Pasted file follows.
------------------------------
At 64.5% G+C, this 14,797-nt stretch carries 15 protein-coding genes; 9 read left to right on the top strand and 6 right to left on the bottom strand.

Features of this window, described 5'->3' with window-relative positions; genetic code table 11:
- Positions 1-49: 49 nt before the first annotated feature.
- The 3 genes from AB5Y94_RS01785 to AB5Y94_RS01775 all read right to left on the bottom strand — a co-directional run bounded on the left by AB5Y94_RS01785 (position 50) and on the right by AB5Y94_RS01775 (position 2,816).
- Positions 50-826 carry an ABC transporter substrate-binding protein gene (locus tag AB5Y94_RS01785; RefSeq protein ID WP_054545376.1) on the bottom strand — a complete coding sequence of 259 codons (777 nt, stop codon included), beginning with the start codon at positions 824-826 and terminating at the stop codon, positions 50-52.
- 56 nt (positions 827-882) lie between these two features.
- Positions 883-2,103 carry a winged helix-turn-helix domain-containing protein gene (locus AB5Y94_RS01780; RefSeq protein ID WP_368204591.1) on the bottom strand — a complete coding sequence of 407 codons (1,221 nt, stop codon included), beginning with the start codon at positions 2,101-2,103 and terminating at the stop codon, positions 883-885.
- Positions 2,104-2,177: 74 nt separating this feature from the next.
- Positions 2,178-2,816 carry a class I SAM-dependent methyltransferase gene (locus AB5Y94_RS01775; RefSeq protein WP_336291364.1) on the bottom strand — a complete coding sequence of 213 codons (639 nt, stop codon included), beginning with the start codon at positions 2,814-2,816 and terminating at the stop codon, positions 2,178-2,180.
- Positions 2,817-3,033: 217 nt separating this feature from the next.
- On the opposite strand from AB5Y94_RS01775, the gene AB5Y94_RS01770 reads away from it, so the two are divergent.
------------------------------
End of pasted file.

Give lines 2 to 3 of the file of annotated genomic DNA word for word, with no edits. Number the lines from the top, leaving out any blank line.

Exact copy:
Features of this window, described 5'->3' with window-relative positions; genetic code table 11:
- Positions 1-49: 49 nt before the first annotated feature.